Light House with Lou Hillier

Lou Hillier (BSc, MSc, C.Psychol) Psychologist

What is Psychological or Talking Therapy?

It is so much more than just talking and listening! Psychological therapy is the purposeful application of evidenced-based psychological theories and knowledge within the collaborative relationship you establish with your psychologist to achieve your agreed therapeutic goals. It is available online by video-call or voice-call, all you need is an internet connection and an email address.

Confidentiality

All information shared is not passed on to any other party and remains entirely confidential. There are two exceptions to this: 1) When either you or another is at risk of harm, then limited information may need to be shared with relevant other professionals to ensure safety.  2) When information has been shared indicating a criminal offence may have been committed or is planned to be committed, relevant authorities may need to be informed.

What conditions or problems can be treated?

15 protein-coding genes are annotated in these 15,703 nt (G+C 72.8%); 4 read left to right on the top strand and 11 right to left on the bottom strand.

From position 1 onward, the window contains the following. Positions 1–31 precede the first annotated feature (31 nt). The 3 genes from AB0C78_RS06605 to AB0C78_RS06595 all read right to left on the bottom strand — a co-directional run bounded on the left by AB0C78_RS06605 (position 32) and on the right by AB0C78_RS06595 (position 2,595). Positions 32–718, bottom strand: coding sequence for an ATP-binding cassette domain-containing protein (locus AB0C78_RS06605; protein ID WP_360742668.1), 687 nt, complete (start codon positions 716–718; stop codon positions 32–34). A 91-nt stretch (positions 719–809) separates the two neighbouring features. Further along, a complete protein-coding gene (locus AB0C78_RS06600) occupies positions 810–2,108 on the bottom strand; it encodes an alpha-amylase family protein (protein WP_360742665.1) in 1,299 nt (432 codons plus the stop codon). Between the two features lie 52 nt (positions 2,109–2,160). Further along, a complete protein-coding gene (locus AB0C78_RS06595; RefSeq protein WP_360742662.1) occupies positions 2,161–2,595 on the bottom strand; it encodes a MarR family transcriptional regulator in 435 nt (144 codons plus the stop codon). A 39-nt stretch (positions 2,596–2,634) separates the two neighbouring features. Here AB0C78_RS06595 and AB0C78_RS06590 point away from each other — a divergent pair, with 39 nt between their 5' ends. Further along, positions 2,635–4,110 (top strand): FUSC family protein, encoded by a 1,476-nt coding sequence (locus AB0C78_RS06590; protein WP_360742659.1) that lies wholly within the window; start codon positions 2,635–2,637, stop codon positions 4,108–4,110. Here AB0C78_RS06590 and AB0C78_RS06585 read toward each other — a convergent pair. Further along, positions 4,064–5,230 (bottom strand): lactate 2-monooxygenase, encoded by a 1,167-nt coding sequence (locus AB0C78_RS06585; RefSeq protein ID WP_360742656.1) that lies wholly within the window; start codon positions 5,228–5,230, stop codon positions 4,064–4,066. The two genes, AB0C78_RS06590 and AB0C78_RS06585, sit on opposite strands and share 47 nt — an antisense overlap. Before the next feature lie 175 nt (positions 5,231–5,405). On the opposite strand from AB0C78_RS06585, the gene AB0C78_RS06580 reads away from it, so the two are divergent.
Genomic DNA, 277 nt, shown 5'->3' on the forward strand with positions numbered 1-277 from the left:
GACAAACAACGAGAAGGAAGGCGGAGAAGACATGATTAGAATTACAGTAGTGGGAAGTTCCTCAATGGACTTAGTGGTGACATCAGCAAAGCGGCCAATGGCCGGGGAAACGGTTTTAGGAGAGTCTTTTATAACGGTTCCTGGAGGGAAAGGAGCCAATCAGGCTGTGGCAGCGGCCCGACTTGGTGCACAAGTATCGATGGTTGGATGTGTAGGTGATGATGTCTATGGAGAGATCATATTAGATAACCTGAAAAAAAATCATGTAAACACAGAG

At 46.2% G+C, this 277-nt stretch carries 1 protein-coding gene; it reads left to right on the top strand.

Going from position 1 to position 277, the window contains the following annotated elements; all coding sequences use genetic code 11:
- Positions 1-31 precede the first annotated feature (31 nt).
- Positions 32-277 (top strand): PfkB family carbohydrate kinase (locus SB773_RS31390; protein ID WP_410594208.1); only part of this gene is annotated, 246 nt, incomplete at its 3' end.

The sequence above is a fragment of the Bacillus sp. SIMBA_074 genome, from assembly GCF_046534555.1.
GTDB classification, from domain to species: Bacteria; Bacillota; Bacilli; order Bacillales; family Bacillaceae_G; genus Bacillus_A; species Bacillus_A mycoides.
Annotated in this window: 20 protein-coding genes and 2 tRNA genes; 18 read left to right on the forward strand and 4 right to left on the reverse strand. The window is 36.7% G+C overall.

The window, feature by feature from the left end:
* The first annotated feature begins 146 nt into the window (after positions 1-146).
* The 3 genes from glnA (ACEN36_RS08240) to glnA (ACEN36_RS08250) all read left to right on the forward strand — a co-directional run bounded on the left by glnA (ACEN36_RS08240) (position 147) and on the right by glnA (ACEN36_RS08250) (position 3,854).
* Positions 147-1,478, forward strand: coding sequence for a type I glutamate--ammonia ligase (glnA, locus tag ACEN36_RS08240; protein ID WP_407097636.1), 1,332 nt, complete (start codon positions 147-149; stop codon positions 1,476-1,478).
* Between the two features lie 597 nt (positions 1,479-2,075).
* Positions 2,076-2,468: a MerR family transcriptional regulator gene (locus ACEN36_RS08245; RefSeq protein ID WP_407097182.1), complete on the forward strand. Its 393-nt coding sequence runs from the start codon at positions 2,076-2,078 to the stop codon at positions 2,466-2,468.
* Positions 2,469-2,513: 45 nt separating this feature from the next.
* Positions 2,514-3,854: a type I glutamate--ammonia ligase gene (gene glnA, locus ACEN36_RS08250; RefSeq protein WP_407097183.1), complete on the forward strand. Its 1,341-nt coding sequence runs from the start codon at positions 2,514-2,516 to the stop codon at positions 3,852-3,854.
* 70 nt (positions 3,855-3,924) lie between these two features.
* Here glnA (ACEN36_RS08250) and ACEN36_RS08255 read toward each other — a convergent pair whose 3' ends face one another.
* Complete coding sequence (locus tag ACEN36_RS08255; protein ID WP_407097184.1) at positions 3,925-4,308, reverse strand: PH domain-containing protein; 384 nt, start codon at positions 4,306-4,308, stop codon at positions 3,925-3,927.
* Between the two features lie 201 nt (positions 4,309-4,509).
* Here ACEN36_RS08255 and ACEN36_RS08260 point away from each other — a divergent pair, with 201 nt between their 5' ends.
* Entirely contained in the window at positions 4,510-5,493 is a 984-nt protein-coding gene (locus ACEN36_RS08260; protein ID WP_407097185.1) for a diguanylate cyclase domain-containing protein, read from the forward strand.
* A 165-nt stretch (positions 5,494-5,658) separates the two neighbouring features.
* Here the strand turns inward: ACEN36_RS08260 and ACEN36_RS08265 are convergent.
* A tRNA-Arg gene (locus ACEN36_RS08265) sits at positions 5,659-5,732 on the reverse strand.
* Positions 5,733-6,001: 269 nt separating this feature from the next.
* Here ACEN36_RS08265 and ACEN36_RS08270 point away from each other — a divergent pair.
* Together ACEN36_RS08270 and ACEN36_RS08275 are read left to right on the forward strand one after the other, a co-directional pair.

I can treat most emotional and/or psychological disturbance, however mild or severe, with the exception of active self-harm/suicidal behaviour and active psychotic symptoms. If you are not sure what help you need, why not send me a private message or email peacebuddhas@gmail.com and I will help you figure out what you need. 

List of issues that can be treated:

~ addictions ~ adhd ~ adjustment disorders ~ agoraphobia ~ anorexia ~ anxiety ~ attachment disorders ~ bereavement ~ bipolar disorder ~ body dysmorphia ~ bulimia chronic pain ~ depression ~ dissociative disorder ~ eating disorders ~ fear ~ gender identity ~ generalised anxiety ~ health anxiety ~ identity issues ~ impulse control ~ intimacy ~ loss ~ low mood ~ low self-esteem ~ obsessive-compulsive disorder ~ panic ~ paraphilias ~ personality disorders ~ phobias ~ post-traumatic stress ~ overeating ~ relationship problems ~ relaxation ~ sexual identity ~ sleep ~ social phobia ~ specific phobias ~ stress ~

How can Psychological Therapy help me?

Whatever your circumstances, psychological therapy can help you build confidence and self-esteem, develop more successful relationships, reduce unhelpful and repetitive behaviours and increase your overall well-being. It can help you to realise ambitions, to face challenges and difficult situations with renewed self-belief and enthusiasm, and consequently gain more pleasure from life and from your relationships.

How does Psychological Therapy work?